A Guide for Gestational Diabetes

A Guide for Gestational Diabetes

Many have heard of diabetes, but what does it mean when it’s gestational? Gestational diabetes is diabetes that occurs during pregnancy. Each year, up to 10% of pregnant women may experience this condition. Gestational diabetes is a manageable condition and with the right precautions, you can have a safe and healthy delivery!

What is gestational diabetes?

This is a condition where a pregnant mother cannot make enough insulin for the body. Insulin is the hormone responsible for making sure sugar is allowed to enter your body’s cells for energy. However, when not enough insulin is produced, your cells will not be able to uptake the sugar, causing there to be high sugar levels left in the blood. Typically, symptoms are not present with this condition.1 The best way to prevent gestational diabetes is to maintain a healthy body weight through diet and exercise prior to pregnancy.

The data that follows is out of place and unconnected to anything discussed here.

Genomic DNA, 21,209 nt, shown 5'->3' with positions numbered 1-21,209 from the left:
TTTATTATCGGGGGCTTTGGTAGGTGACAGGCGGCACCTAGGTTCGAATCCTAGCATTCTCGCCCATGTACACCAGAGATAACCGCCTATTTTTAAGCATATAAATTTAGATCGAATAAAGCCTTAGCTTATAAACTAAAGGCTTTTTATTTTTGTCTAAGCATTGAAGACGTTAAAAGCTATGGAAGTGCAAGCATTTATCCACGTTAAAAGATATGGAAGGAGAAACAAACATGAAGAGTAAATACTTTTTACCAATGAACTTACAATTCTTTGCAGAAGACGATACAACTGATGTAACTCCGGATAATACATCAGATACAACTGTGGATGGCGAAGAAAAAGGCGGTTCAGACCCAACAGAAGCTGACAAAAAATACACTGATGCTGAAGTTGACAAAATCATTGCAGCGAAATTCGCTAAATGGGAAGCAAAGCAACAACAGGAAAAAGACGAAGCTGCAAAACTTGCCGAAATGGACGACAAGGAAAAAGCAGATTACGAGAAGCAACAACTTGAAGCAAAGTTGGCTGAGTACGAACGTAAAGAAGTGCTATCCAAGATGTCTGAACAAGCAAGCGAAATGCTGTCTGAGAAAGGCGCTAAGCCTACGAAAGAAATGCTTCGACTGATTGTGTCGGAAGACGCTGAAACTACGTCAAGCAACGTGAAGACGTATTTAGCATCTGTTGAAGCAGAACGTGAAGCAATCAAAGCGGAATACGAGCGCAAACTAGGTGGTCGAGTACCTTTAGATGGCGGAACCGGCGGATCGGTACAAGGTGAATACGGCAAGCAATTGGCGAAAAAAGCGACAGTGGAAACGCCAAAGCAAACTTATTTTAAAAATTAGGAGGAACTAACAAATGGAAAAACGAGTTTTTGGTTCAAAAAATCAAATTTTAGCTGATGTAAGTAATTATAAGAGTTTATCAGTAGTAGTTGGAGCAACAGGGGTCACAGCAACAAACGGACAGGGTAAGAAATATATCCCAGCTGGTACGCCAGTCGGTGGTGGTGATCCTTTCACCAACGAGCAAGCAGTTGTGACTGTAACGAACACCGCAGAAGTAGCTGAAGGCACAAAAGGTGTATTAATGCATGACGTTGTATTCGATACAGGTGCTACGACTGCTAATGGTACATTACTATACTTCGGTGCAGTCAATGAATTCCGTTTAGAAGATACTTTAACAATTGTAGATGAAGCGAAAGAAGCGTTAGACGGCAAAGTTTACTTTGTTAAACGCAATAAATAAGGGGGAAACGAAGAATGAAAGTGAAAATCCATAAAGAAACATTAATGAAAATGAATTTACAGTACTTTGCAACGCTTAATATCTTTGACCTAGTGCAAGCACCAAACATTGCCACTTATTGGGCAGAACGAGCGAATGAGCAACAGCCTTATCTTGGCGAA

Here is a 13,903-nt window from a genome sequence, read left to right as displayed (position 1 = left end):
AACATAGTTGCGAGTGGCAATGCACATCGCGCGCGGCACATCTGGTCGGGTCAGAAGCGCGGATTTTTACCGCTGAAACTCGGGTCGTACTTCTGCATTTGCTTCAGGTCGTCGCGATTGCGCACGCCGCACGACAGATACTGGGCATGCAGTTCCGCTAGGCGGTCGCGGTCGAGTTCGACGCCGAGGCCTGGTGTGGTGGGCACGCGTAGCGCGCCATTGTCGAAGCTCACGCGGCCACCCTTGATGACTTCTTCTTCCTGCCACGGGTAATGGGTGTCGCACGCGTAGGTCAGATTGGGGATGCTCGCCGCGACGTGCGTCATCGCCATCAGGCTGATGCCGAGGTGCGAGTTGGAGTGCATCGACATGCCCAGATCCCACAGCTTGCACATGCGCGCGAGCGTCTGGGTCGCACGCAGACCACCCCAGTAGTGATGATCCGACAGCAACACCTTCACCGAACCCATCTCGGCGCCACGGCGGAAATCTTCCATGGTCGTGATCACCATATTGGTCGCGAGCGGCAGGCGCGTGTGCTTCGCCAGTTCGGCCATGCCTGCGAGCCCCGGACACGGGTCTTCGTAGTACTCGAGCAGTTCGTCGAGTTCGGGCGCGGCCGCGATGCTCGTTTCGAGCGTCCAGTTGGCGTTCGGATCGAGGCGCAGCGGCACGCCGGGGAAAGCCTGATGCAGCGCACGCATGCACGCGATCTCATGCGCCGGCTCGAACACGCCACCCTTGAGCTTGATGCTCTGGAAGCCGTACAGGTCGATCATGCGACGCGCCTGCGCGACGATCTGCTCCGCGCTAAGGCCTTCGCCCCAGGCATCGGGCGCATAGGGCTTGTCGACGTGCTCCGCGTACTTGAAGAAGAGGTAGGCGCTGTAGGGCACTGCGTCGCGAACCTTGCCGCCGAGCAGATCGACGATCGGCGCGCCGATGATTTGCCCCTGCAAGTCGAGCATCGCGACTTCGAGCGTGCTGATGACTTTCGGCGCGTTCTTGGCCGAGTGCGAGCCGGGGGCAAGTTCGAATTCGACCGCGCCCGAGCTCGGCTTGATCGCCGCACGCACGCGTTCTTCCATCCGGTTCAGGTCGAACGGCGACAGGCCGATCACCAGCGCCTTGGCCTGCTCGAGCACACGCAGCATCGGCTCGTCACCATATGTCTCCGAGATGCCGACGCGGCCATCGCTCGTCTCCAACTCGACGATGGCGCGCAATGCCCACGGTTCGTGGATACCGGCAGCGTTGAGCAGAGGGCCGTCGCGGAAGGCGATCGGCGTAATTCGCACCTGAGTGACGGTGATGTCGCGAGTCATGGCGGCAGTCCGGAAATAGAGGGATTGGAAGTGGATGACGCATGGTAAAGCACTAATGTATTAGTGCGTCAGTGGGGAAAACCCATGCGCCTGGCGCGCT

Testing and Treatment

Gestational diabetes develops around the 24th week of pregnancy. Your provider should request blood work around this time to check for elevated blood sugar. If results suggest gestational diabetes, it is important to continue to follow-up with your provider as suggested throughout the duration of your pregnancy. Your provider can help you develop a diet and physical activity plan best suited for your pregnancy. If needed, you may be prescribed medication to help regulate your blood sugar levels.

Other outcomes to consider

While there may not be any symptoms of gestational diabetes during your pregnancy, there are other complications associated with this condition . The mother will be at increased risk for hypertension during pregnancy and will have a 50% chance of developing Type 2 diabetes later in life. Furthermore, the baby is at risk of higher birth weight which may require a cesarean-section and the child may also be at higher risk of developing diabetes later in life. 

While gestational diabetes is linked with other complications, there are actionable steps you can take to decrease your risk of developing gestational diabetes. At Trust Women’s Healthcare we provide counseling for women planning to conceive or in the early stage of their pregnancy. Do not delay, schedule an appointment with us!

  1. CDC. Gestational Diabetes. Centers for Disease Control and Prevention. Published March 2, 2022. Accessed October 28, 2023. https://www.cdc.gov/diabetes/basics/gestational.html

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